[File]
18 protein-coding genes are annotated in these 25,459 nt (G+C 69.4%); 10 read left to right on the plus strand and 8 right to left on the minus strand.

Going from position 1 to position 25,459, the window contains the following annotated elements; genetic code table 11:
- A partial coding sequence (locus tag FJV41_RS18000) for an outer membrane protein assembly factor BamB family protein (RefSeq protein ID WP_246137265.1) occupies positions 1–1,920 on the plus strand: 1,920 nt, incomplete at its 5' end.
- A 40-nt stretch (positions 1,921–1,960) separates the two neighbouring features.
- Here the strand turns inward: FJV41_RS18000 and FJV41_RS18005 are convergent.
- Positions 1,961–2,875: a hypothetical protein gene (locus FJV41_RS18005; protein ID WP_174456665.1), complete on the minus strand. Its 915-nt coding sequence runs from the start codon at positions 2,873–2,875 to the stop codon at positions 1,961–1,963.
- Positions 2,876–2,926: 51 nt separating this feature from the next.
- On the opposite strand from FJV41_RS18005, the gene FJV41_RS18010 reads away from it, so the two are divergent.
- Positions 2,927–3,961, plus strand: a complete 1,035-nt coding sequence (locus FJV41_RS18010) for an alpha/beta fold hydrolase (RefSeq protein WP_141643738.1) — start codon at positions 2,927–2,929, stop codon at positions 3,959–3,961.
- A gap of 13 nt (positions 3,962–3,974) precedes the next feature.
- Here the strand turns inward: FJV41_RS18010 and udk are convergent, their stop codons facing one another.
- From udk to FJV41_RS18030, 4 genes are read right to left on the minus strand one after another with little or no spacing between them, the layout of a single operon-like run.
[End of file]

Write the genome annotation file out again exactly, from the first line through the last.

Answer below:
18 protein-coding genes are annotated in these 25,459 nt (G+C 69.4%); 10 read left to right on the plus strand and 8 right to left on the minus strand.

Going from position 1 to position 25,459, the window contains the following annotated elements; genetic code table 11:
- A partial coding sequence (locus tag FJV41_RS18000) for an outer membrane protein assembly factor BamB family protein (RefSeq protein ID WP_246137265.1) occupies positions 1–1,920 on the plus strand: 1,920 nt, incomplete at its 5' end.
- A 40-nt stretch (positions 1,921–1,960) separates the two neighbouring features.
- Here the strand turns inward: FJV41_RS18000 and FJV41_RS18005 are convergent.
- Positions 1,961–2,875: a hypothetical protein gene (locus FJV41_RS18005; protein ID WP_174456665.1), complete on the minus strand. Its 915-nt coding sequence runs from the start codon at positions 2,873–2,875 to the stop codon at positions 1,961–1,963.
- Positions 2,876–2,926: 51 nt separating this feature from the next.
- On the opposite strand from FJV41_RS18005, the gene FJV41_RS18010 reads away from it, so the two are divergent.
- Positions 2,927–3,961, plus strand: a complete 1,035-nt coding sequence (locus FJV41_RS18010) for an alpha/beta fold hydrolase (RefSeq protein WP_141643738.1) — start codon at positions 2,927–2,929, stop codon at positions 3,959–3,961.
- A gap of 13 nt (positions 3,962–3,974) precedes the next feature.
- Here the strand turns inward: FJV41_RS18010 and udk are convergent, their stop codons facing one another.
- From udk to FJV41_RS18030, 4 genes are read right to left on the minus strand one after another with little or no spacing between them, the layout of a single operon-like run.